How Big Business Got Brazil Hooked on Junk Food

As growth slows in wealthy countries, Western food companies are aggressively expanding in developing nations, contributing to obesity and health problems.

Big Corporations Like Nestle Are Aggressively Making People Even Fatter Across the Globe


Beating NCDs can help deliver universal health coverage

Lancet  23 September 2017

Tabaré Ramón Vázquez
Tedros Adhanom Ghebreyesus

Click HERE

Nestlé and the end of the Brabeck Era

By: Franklin Frederick / The Dawn News / April 19, 2017

“The twentieth century has been characterized by three developments of great political importance: the growth of democracy; the growth of corporate power and the growth of corporate propaganda as a means of protecting corporate power against democracy” … more


How food companies influence evidence and opinion – straight from the horse’s mouth

Critical Public Health, 2017

The tactics used by the food industry to influence public policy have been well documented, but there is little direct evidence of the rationale behind food industry actions and their level of support from within individual companies. This paper provides an analysis of an email exchange (from 2015) between former senior executives of Coca-Cola to gain insider insight into ways in which the food industry seeks to influence policy-makers as well as scientific evidence and opinion with respect to nutrition and noncommunicable disease (NCD) prevention. The results provide direct evidence that senior leaders in the food industry advocate for a deliberate and coordinated approach to influencing scientific evidence and expert opinion. The paper reveals industry strategies to use external organisations, including scientific bodies and medical associations, as tools to overcome the global scientific and regulatory challenges they face. This evidence highlights thedeliberate approach used by the food industry to influence public policy and opinion in their favour. It also demonstrates the importance of identifying and managing potential conflicts of interest when assessing the evidence base and when making policy decisions related to nutrition and NCD prevention.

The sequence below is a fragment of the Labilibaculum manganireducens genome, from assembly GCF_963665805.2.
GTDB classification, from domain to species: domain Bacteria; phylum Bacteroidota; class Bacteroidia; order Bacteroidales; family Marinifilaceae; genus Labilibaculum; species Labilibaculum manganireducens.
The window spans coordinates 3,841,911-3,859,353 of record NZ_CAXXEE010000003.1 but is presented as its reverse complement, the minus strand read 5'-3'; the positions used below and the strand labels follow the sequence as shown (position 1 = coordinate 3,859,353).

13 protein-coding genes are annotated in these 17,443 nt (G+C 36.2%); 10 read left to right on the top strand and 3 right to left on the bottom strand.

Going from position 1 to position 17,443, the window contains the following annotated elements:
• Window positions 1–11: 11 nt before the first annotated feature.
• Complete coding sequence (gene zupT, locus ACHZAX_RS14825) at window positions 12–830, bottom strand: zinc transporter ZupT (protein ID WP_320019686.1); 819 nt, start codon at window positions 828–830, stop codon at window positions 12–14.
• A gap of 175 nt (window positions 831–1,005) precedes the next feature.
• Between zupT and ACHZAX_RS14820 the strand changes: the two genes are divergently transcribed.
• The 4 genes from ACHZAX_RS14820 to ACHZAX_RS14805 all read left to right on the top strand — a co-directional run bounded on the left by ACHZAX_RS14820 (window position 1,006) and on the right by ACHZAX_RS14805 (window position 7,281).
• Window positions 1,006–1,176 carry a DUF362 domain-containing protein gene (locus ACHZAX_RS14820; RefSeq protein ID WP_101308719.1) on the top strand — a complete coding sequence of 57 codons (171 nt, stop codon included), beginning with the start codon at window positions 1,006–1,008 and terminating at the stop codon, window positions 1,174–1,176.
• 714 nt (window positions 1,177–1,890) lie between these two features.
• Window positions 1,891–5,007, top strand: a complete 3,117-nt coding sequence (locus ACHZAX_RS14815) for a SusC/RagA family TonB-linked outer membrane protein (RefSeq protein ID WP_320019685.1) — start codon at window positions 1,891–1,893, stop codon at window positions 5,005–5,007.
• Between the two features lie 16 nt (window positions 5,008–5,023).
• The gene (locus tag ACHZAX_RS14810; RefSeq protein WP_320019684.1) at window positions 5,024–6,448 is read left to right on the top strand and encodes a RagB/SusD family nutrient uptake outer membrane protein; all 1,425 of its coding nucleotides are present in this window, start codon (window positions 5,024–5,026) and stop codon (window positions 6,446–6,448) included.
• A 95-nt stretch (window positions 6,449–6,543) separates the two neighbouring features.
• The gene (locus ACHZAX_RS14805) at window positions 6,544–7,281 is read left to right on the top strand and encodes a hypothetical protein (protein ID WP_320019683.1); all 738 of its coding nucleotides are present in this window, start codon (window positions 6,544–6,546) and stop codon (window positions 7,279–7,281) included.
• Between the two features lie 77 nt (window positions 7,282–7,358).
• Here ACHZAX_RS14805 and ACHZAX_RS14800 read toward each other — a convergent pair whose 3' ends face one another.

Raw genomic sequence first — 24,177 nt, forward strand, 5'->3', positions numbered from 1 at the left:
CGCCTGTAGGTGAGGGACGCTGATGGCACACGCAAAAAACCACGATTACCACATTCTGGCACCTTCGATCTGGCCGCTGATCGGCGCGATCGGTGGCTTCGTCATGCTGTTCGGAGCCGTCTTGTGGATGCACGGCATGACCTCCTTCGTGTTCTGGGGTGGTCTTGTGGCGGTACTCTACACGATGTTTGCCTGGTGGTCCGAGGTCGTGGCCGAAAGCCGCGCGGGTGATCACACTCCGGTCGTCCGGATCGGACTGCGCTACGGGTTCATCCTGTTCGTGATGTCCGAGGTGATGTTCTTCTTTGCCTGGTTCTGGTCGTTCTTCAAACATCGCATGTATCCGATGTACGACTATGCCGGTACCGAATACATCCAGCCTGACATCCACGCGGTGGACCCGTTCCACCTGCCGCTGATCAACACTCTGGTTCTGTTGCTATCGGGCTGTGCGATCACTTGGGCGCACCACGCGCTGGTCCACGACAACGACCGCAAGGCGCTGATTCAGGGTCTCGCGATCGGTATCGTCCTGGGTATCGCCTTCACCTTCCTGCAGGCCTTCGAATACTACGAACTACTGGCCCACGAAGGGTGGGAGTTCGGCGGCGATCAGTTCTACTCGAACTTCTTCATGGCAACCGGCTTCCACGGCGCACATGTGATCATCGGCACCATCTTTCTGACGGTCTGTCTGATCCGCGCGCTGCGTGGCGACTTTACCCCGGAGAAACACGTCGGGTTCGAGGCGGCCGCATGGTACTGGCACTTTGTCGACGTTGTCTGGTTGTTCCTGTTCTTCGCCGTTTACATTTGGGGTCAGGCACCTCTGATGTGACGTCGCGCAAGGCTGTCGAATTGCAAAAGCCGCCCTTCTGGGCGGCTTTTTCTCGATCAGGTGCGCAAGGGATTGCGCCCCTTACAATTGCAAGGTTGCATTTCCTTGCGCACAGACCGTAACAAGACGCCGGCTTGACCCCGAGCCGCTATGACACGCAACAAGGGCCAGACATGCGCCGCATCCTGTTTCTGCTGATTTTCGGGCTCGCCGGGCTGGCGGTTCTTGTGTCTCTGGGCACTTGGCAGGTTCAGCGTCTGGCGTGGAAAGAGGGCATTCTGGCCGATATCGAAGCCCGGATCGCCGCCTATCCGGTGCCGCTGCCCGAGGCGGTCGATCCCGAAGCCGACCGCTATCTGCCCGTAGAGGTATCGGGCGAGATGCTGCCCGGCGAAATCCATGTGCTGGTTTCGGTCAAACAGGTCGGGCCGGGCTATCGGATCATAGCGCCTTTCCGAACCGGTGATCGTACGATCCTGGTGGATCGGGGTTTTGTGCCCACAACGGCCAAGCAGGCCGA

Maharashtra puts on hold its controversial plan to supply malnourished kids with therapeutic foods  The state government’s proposal violates national guidelines.



Can public health reconcile profits and pandemics? An analysis of attitudes to commercial sector engagement in health policy and research. Collin J, Hill SE, Kandlik Eltanani M, Plotnikova E, Ralston R, Smith KE (2017)  PLoS ONE 12(9): e0182612.


What’s happened to the word ‘independent’?

‘Philip Morris pledges $1bn to stub out tobacco smoking’, Financial Times, Sept 13, 2017.
Andrew Jack

Derek Yach –  ex WHO, ex Senior Vice President,  Global Health and Agriculture Policy at PepsiCo  – ex-Rockefeller – is now President-Designate of a new Philip Morris Foundation, Foundation for a Smoke-Free World. The Foundation’s website is interesting and shows how the word ‘independent’ has become almost meaningless.  Beginning in 2018, the Foundation will receive approximately US$80 million annually over the next 12 years from Philip Morris International (PMI), but claims that  PMI and the tobacco industry will apparently have  no influence over how the Foundation spends its funds or focuses its activities. Indeed the Foundation claims that  independence and transparency are its core principlesthat it has an independent research agenda, independent governance, ownership of its data, freedom to publish, and protection against conflict of interest. Furthermore, strict rules of engagement will be put into place to ensure any interactions with the tobacco industry are fully transparent and publicly reported.

For an excellent critique of this Foundation from the WHO Framework Convention on Tobacco Control  CLICK HERE



CLICK HERE  for a pretty awful  article from the British Specialist Nutrition Association (BSNA) – the business front group that represents the UK Baby Food Industry.


Meanwhile Nestle in August continued to confuse everyone by muscling in on breastfeeding initiatives, such as the annual  World Breastfeeding Week – in a clear attempt to divert attention from the harmful marketing that does so much to undermine breastfeeding. Nestlé refuses to take notice of the many  World Health Assembly Resolutions that call for safeguards to prevent such on Conflicts of Interest.

Nestlé backs breastfeeding drive in China as government vows to hit 50% target by 2020 By Gary Scattergood+, 02-Aug-2017  Nestlé in China is backing government drives to increase breastfeeding by holding a number of public events to coincide with World Breastfeeding Week.




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